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Empty-Leg Flights Add Value to Chartering Business Jets

Dec. 8th, 2011 | Comments 3 | Make a Comment   
Chartering a flight through a private aviation company that is listed as an "empty-leg" flight could result in substantially reduced airfare compared to just booking the same flight conventionally. 

When an airplane is chartered to fly from point A to point B and then is flown a second time from point B to its next job, that one-way leg of the aircraft's trip ticket is called an "empty-leg" flight. Since the airplane must be flown to its next destination anyway, the aircraft can be chartered at a reduced rate. Customers can save as much as 50 percent off regular charter prices by reserving an empty-leg flight. While many private chartering companies list empty-leg flights on their website, a new market is emerging for these discounted, one-way flights.

EmptyLegMarket is an aviation-services company that maintains a database with available empty-leg flights from numerous aircraft chartering companies. The company is 100-percent dedicated to the empty-leg private jet industry and is solely a service provider. The value in the service for both consumers and private aviation firms in having so many options at one website.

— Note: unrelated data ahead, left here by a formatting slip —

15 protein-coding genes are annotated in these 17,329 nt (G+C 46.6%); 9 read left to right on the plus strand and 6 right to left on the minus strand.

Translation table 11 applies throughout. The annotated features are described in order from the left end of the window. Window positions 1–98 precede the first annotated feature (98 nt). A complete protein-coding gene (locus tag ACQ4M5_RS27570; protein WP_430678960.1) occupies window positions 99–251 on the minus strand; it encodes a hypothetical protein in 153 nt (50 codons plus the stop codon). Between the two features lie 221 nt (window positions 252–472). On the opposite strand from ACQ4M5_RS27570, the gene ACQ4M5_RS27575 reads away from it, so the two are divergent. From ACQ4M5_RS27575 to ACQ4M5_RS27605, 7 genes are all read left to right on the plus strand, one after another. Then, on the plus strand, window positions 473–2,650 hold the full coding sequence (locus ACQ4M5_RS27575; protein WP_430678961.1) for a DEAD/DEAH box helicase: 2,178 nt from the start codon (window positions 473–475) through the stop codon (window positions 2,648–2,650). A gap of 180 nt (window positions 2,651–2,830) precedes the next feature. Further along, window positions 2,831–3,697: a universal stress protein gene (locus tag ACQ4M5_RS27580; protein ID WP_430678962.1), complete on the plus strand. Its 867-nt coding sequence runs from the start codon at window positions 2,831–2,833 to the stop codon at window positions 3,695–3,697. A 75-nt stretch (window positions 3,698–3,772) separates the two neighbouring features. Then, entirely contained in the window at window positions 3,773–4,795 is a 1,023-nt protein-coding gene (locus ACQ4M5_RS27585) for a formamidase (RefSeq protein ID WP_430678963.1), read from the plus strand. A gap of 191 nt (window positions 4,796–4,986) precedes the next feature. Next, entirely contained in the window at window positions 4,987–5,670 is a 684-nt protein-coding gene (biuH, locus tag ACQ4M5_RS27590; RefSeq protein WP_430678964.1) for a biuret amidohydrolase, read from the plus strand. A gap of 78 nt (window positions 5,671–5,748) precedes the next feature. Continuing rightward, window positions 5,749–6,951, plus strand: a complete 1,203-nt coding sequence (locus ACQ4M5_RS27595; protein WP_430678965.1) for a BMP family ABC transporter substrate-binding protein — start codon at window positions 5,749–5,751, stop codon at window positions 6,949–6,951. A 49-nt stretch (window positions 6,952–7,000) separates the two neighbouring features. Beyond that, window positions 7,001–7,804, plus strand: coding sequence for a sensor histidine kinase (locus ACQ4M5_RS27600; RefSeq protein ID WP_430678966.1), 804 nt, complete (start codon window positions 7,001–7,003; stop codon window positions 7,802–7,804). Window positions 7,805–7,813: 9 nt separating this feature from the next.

Once the hookup is made between a customer and a jet-chartering service provider, it is between those two parties to work out a fee for services. The company does not represent any of the aviation firms or customers directly. Prospective clients fill in their flight requirements and then receive a list of contact information and available flights that may fit their needs. 

A private business jet can cost $2,000 to $6,000 hourly, with the price range based on whether the aircraft is a light, a medium, or a heavy jet. A light jet is recommended for up to five passengers and has a range of 1,000 to 1,300 miles. A Beecher 400A and a Citation IV are examples of light jets. A medium jet, the Hawker 800, Citation VII, and Gulfstream 200 for instance, can accommodate up to 10 passengers and has a nautical-mile range of 1,400 to 2,000 miles. Heavy jets are suggested for trips carrying up to 15 passengers with a nautical-mile range of 2,500 to 3,700 miles. The Falcon 900 series and the Embracer Legacy are examples of heavy jets. For more information on how to find empty-leg flights, visit EmptyLegMarket.com.
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3 Comments on this Article

Amanda Marie commented on July 23, 2012

Do you know of any "charter brokers" offering travel to and from Philadelphia(PHL) or Atlantic City(ACY) to south Florida (FLL,RSW, or MIA)?

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Nick commented on February 9, 2012

2000-6000 an hour? I'm going to be a pilot when I grow up.

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David.S commented on February 9, 2012

Ha, that is hilarious but i mean for that kind of money who wouldn't right?